First person All domestic clients want is a quality mark, a simple domestic contract and 5% VAT on repair and maintenance.
Poachers and gamekeepers are wandering around my house at the moment. Metaphorical ones, that is. After 15 years of representing contractors of various types – specialist, general and major – I have finally become a client. Not a client in a safe, remote businesslike capacity, but as a private individual. This is my house, my second mortgage and my irate husband.

After 10 years in a very pretty but woefully modernised coach house, irate husband and I did a deal – either we moved, or I got a new kitchen and two new bathrooms. Kitchen and bathrooms won, but now we get to the poachers and gamekeepers, because I need a decent builder.

You might think that that would be easy for someone running a contractors’ organisation, and I certainly do know plenty of builders. If I’d wanted to build a bridge or a shopping centre, I’d have had no trouble at all. I also know some brilliant smaller companies and if I happened to live in Coventry, Hereford or Preston, I’d know just the person to ask. As I’m in Surrey, it’s not a lot of help.

And I am one of the lucky ones, because I know what to do next. Get a list of reputable local firms from the National Federation of Builders, ask neighbours and other tradesmen for recommendations and, once I’ve found two or three, ask for references and follow them up.

What I’d really like, of course, is a list of quality-marked builders to choose from. Then, I could be confident that someone else had done all the work and that the firms on the list would be responsible, solvent and competent. The DETR got it right when it decided that helping people to choose the right builder in the first place is key to defeating rogue traders.

However, it is not the only thing we need – and that’s we, the industry, and we, the clients. I also want a nice, simple domestic contract. I’m uncomfortable about relying on a simple letter from the builder, and although there was a time when I could recite JCT80 backwards, that’s no good for my minor domestic project. At least here, help is already at hand, in the form of the recently launched JCT consumer contract.

This is quite unlike any other building contract I’ve ever read. It’s not only in plain English, it’s in clear and accurate English – it’s so good, in fact, that it has been awarded a crystal mark by the Plain English Campaign. It’s four pages long, and tells me everything I want to know: when the work will be done, how much I have to pay and – essential for this client – what to do if I want to change my mind.

I wouldn’t take a 17.5% discount of course, but it would be inhuman not to be tempted

There’s just one other problem: the price. I knew kitchens were expensive, but this one is lining up to rival the national debt of a small South American country. So, what would I do if someone offered me a 17.5% discount? I wouldn’t take it of course, but it would be inhuman not to be tempted. When it’s your own money, and the “discount” offered for cash equals the cost of your annual holiday, or your children’s Christmas presents for the next two years, exhortations not to support the black economy ring a little hollow.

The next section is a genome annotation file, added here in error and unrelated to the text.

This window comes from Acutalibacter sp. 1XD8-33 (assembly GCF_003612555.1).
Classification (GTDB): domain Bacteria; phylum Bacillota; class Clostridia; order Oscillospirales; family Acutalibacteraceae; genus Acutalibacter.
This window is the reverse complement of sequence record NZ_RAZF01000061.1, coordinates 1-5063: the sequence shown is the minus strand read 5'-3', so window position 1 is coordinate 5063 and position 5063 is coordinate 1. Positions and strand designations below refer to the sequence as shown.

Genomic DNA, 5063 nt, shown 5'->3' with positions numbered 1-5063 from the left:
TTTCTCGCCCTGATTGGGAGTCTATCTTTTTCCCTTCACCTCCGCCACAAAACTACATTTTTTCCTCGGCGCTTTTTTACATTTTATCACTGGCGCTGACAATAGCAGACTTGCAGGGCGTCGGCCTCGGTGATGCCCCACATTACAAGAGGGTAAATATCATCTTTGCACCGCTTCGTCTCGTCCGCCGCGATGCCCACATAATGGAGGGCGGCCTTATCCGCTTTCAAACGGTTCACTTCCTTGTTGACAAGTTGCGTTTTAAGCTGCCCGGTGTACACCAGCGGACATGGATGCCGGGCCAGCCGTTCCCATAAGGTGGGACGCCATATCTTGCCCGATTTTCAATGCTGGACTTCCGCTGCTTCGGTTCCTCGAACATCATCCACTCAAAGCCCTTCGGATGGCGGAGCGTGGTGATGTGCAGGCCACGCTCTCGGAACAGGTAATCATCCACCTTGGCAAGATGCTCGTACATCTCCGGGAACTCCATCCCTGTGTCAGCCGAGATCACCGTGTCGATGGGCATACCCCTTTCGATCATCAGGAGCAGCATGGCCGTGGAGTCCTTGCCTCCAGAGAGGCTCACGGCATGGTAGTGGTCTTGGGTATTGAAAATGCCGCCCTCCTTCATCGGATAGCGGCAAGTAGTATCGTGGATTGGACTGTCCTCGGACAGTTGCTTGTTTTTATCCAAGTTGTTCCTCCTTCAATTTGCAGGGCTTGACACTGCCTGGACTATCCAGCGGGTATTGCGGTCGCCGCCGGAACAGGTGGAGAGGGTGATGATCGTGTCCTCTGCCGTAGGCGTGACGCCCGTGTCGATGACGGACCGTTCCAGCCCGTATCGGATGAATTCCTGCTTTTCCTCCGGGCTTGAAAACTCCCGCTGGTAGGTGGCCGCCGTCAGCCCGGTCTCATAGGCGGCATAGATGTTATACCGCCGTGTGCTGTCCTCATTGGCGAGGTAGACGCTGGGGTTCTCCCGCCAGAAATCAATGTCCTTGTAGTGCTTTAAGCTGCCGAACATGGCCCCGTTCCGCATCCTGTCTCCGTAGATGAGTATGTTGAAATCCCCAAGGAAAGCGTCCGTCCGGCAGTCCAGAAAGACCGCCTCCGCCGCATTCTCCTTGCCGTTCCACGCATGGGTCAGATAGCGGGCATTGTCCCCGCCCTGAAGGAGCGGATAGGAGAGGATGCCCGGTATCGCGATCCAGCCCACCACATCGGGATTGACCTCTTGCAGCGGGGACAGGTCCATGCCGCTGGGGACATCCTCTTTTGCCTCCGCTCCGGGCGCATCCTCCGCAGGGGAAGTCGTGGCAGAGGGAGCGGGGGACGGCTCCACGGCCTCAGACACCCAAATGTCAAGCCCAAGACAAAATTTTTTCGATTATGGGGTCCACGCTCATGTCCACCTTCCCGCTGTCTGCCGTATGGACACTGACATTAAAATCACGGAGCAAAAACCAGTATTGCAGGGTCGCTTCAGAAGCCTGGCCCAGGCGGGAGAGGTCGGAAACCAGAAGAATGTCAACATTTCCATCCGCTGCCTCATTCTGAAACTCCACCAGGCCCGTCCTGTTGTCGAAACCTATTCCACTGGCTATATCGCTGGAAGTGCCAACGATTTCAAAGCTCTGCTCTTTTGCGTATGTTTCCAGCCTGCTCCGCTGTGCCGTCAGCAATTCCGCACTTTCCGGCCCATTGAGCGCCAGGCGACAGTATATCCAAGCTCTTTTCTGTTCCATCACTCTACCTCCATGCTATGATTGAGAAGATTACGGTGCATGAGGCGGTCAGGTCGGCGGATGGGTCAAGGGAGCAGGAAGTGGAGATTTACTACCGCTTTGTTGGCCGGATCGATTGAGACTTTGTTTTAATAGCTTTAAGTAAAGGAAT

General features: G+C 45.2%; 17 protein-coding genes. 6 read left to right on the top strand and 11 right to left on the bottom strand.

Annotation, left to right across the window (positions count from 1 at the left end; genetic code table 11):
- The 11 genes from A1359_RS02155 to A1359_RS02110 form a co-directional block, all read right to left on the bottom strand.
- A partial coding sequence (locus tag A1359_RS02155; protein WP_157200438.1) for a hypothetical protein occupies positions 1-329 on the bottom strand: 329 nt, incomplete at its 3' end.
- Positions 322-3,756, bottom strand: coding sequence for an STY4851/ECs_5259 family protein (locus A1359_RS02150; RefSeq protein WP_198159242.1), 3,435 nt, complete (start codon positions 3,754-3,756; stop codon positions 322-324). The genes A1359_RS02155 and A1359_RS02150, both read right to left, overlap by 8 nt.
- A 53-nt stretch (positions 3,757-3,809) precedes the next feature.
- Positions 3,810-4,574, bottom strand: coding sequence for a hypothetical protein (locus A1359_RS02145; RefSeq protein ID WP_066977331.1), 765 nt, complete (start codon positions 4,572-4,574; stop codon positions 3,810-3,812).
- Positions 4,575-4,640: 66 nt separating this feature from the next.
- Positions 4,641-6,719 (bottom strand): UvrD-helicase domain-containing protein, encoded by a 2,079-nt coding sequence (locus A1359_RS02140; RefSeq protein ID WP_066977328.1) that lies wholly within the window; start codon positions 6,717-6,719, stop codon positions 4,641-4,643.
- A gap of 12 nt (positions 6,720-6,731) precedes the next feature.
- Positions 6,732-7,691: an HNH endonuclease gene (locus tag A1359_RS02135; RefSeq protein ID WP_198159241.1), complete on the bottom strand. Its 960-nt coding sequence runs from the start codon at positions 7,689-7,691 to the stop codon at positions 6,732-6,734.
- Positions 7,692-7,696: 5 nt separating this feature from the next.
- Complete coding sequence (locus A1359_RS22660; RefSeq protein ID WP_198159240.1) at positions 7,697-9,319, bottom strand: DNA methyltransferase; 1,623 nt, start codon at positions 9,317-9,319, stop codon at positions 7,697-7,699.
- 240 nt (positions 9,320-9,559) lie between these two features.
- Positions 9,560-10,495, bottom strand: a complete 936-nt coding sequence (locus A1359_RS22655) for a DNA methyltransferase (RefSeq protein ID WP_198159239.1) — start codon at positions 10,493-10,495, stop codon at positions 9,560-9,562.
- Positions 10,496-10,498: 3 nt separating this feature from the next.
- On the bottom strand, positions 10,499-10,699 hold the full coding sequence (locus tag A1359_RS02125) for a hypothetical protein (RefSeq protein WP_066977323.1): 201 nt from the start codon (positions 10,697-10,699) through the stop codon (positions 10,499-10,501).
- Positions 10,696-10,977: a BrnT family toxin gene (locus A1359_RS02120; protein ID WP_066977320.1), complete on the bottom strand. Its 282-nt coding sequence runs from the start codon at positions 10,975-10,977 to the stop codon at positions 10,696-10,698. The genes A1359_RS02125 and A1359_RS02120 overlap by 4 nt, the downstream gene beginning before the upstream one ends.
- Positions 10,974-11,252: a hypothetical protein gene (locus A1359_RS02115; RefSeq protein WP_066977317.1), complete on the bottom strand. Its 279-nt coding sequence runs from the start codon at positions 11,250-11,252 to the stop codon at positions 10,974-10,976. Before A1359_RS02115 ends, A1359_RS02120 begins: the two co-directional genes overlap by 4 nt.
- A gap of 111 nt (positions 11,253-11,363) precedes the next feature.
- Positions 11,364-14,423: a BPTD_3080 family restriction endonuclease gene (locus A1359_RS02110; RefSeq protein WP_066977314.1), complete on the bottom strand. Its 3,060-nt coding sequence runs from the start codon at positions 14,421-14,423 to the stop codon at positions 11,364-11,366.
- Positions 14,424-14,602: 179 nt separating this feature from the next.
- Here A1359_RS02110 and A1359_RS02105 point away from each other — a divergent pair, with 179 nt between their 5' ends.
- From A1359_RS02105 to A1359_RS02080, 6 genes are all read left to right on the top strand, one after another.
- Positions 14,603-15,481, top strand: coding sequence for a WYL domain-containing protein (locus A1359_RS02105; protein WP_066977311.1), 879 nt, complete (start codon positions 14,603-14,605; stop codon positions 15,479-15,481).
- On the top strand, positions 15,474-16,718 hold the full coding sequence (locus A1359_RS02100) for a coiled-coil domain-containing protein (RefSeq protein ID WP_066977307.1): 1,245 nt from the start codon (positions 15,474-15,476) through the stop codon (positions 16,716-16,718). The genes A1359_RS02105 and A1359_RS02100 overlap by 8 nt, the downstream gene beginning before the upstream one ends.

And that’s what responsible traders in the domestic market have to contend with every day, particularly those who sit just above the VAT threshold. However high quality their work, however charming and reliable their tradesmen, if they are constantly at a price disadvantage approaching 20% – thousands of pounds on most domestic building projects – they will lose out on many jobs. Even worse, if the builder that will do it for cash messes it up, that’s another disenchanted consumer, and another pin in the industry’s image.

Which is why, if the government is serious about tackling rip-off Britain, if it really wants to squeeze out the rogues, the chancellor must introduce a 5% rate of VAT on repair and maintenance work. This will allow registered traders to claim back the VAT on their materials at 17.5%, but charge the client VAT at 5% of the total price, so they should be able to undercut the rogues – the biter would be bitten at last.

I understand the chancellor’s concerns about loss of revenue, but independent research shows that these are unjustified, as compliance with the tax regime would increase, and demand for this type of work would also rise. I know special rates of VAT look messy, and of course there is Europe to contend with, but these hurdles are surmountable. The Construction Confederation has set out exactly how in its budget submission.

Most important, if the VAT rate isn’t reduced, the chances are that a lot of hard work by a lot of people in government and the industry will be wasted, because the rogues will continue to flourish. In my capacity as chief executive of the Construction Confederation, I think that would be a great shame. In my capacity as a client,